Skyera Inc., a 2010 startup in solid-state drives (SSDs), has announced that it has selected 16 nm NAND flash memory chips from SK Hynix Inc. for use in its SkyEagle enterprise storage device.
The 16-nm node represents the leading edge in NAND flash memory production and is likely to be the last node that will be produced using a single 2D array of memory components.
SK Hynix rival Micron Technology Inc. announced in July that it had begun sampling 128-Gbit multi-level cell NAND flash chips made using a 16 nm manufacturing process. In April Samsung announced it was in volume production with a similar 128-Gbit, 3-bit multi-level cell NAND memory using 10-nm class process technology (see Samsung takes 128-Gbit flash memory below 20-nm). Samsung defines 10-nm class to be somewhere between 10-nm and 19-nm. However, companies are already starting to bring forward monolithic memories with multiple layers of arrays at relaxed geometries (see Samsung Confirms 24 Layers in 3D NAND.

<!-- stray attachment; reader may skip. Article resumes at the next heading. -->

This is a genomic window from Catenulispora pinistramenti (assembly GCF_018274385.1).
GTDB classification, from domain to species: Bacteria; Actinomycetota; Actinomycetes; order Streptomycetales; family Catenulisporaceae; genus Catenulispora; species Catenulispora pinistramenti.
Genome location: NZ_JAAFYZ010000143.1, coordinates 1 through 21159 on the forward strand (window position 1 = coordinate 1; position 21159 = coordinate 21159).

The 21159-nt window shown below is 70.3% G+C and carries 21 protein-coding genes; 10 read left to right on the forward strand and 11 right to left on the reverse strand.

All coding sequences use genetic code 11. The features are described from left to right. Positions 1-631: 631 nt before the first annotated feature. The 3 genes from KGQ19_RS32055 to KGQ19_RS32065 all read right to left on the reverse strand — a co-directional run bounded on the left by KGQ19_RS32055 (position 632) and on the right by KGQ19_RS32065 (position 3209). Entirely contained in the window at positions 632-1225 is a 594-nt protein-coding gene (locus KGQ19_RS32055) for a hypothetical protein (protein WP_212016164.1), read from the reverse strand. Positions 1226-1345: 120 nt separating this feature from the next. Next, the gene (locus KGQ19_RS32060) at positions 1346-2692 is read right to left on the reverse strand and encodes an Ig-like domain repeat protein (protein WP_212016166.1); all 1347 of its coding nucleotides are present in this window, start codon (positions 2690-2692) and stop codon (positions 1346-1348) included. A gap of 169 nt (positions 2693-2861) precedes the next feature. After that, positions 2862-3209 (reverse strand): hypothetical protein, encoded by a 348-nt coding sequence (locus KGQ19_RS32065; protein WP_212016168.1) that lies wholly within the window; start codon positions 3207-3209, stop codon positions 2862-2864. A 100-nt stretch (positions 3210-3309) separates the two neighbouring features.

Skyera has its own design of flash memory controller IC, which it claims provides a five-year life cycle for arrays of 16-nm NAND flash memory ICs, taking into account the wear-leveling required because of the low cycling endurance that comes with high density NAND flash memories.
This can be created at a price point that is lower than hard disk drives for enterprise storage based on magnetic media, Skyera said.
The flash memory controllers used by other solid-state storage vendors are optimized for older longer-lived flash memories and therefore require the use of older flash memory ICs. The older ones miss out on the density and capacity of the latest 16-nm NAND flash memories.
SK Hynix acknowledged the partnership with Skyera in a press release but did not say when it would be entering into high-volume production of the 16-nm NAND flash memories or at what memory capacity they are being produced.